WHAT DOES RECONCILIATION MEAN?
The Truth and Reconciliation Commission of Canada (TRC) was launched in 2009. When the commission, Elders, advisors and staff, along with representatives from the Survivors and the members of the parties to the settlement agreement, gathered for the first time, one of their initial tasks was to come up with a working definition of reconciliation. As they brainstormed and shared their personal definitions of reconciliation, they came up with 128 different definitions. Wow! That gives you a sense of how complex reconciliation can be. In the end, the TRC defined reconciliation as:
“An ongoing process of establishing and maintaining respectful relationships” between Indigenous and non-Indigenous people that “will require commitment from all those affected including First Nations, Inuit and Métis former Indian residential school (IRS) students, their families, communities, religious entities, former school employees, government and the people of Canada.”
PRINCIPLES OF RECONCILIATION
The Truth and Reconciliation Commission of Canada believes that in order for Canada
to flourish in the twenty-first century, reconciliation between Indigenous and non-Indigenous Canada must be based on the following principles.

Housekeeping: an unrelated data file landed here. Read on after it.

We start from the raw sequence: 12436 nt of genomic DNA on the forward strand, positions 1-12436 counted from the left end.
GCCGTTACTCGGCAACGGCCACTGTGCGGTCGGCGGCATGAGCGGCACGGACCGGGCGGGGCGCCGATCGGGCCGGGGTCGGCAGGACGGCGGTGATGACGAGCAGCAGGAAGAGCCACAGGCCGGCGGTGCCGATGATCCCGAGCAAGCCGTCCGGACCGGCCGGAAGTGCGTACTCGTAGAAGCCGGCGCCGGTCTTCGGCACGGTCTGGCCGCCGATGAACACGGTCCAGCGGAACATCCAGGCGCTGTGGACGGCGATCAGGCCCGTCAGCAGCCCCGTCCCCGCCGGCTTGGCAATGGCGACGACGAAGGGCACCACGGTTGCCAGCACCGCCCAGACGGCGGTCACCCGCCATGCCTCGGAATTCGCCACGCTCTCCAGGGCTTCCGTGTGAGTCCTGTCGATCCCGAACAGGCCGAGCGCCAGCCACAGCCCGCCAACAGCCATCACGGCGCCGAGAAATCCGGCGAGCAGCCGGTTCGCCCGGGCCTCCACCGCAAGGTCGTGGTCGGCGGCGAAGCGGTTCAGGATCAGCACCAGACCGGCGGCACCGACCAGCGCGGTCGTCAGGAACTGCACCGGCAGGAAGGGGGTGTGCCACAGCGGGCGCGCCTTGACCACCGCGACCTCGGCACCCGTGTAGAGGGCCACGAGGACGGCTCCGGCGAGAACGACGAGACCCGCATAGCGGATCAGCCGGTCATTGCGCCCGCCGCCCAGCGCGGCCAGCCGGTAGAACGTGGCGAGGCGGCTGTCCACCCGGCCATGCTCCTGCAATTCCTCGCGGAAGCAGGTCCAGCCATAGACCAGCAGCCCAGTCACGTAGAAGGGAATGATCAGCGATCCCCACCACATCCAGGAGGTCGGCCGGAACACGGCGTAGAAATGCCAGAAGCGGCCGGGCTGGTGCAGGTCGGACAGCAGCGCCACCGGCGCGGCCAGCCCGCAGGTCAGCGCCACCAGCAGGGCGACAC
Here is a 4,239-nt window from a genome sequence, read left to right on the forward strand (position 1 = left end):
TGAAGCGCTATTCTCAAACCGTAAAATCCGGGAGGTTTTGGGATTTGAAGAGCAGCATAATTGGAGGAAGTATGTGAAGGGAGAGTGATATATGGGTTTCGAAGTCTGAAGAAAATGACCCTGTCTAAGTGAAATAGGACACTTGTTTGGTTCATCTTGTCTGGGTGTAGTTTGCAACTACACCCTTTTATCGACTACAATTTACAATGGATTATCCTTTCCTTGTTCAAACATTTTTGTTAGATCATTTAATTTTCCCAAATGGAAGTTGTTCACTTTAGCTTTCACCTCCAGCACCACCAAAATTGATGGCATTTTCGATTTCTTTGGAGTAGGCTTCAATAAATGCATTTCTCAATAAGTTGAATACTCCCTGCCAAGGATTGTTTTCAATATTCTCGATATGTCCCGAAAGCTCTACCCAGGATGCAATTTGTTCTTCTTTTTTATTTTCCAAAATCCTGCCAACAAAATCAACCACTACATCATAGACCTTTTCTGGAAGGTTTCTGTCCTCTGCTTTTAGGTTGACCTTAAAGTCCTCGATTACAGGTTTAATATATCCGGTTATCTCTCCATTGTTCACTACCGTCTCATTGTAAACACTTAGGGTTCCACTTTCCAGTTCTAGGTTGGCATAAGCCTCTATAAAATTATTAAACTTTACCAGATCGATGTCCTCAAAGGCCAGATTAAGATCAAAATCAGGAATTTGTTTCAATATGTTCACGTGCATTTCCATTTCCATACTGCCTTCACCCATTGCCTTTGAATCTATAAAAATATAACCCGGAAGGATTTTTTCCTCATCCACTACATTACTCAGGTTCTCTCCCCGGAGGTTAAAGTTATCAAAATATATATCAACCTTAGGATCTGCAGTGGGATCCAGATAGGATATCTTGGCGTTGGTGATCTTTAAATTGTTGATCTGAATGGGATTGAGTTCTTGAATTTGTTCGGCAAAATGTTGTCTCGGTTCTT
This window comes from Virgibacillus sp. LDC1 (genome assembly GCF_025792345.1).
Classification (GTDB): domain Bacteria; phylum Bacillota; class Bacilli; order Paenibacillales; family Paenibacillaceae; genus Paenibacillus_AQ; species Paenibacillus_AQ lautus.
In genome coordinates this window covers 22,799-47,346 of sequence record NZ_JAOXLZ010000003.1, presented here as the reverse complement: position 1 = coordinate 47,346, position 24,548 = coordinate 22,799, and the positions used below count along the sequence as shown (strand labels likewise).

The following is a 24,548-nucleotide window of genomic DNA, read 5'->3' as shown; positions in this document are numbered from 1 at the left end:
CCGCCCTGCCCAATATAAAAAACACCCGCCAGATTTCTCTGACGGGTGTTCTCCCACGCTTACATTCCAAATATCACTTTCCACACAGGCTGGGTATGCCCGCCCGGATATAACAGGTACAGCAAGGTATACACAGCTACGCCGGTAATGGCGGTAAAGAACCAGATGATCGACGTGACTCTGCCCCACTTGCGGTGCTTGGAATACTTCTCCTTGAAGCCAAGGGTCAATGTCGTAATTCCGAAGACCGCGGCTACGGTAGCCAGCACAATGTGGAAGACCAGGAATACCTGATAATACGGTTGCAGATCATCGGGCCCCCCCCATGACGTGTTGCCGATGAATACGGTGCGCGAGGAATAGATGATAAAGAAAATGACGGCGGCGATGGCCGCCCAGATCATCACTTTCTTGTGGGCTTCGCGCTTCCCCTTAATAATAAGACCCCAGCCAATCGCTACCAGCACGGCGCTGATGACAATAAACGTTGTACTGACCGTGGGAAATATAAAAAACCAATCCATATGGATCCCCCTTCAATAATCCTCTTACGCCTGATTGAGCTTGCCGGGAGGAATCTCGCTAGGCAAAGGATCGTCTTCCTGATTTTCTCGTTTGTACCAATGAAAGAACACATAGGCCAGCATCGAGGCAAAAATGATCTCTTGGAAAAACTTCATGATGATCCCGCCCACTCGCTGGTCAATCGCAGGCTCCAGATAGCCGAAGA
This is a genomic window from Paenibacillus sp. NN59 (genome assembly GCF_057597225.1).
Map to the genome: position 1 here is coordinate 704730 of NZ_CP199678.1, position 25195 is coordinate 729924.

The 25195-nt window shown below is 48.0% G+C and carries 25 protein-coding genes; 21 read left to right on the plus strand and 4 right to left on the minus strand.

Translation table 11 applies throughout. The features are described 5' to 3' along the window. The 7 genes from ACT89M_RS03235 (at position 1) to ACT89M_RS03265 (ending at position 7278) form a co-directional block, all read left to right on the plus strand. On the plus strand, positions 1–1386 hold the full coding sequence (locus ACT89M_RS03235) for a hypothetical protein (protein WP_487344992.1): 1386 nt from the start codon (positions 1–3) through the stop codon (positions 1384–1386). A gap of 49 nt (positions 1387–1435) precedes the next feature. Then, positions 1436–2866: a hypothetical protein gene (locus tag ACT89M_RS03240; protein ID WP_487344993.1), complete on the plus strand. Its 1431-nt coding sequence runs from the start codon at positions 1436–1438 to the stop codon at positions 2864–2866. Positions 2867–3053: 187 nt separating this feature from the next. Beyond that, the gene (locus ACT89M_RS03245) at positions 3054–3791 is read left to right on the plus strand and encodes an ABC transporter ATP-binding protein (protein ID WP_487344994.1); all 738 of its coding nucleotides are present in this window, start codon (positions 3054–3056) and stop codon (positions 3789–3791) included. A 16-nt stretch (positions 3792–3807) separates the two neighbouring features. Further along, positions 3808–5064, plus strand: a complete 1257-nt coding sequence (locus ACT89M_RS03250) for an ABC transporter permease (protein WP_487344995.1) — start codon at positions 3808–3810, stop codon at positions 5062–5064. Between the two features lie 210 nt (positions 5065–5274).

The United Nations Declaration on the Rights of Indigenous Peoples is the framework for reconciliation at all levels and across all sectors of Canadian society.
First Nations, Inuit, and Métis peoples, as the original peoples of this country and as self-determining peoples, have Treaty, constitutional, and human rights that must be recognized and respected.
Reconciliation is a process of healing of relationships that requires public truth sharing, apology, and commemoration that acknowledge and redress past harms.
Reconciliation requires constructive action on addressing the ongoing legacies of colonialism that have had destructive impacts on Aboriginal peoples’ education, cultures and languages, health, child welfare, the administration of justice, and economic opportunities and prosperity.
Reconciliation must create a more equitable and inclusive society by closing the gaps in social, health, and economic outcomes that exist between Aboriginal and non-Aboriginal Canadians.
All Canadians, as Treaty peoples, share responsibility for establishing and maintaining mutually respectful relationships.
The perspectives and understandings of Aboriginal Elders and Traditional Knowledge Keepers of the ethics, concepts, and practices of reconciliation are vital to long-term reconciliation.
Supporting Aboriginal peoples’ cultural revitalization and integrating Indigenous knowledge systems, oral histories, laws, protocols, and connections to the land into the reconciliation process are essential.
Reconciliation requires political will, joint leadership, trust building, accountability, and transparency, as well as a substantial investment of resources.
Reconciliation requires sustained public education and dialogue, including youth engagement, about the history and legacy of residential schools, Treaties, and Aboriginal rights, as well as the historical and contemporary contributions of Aboriginal peoples to Canadian society.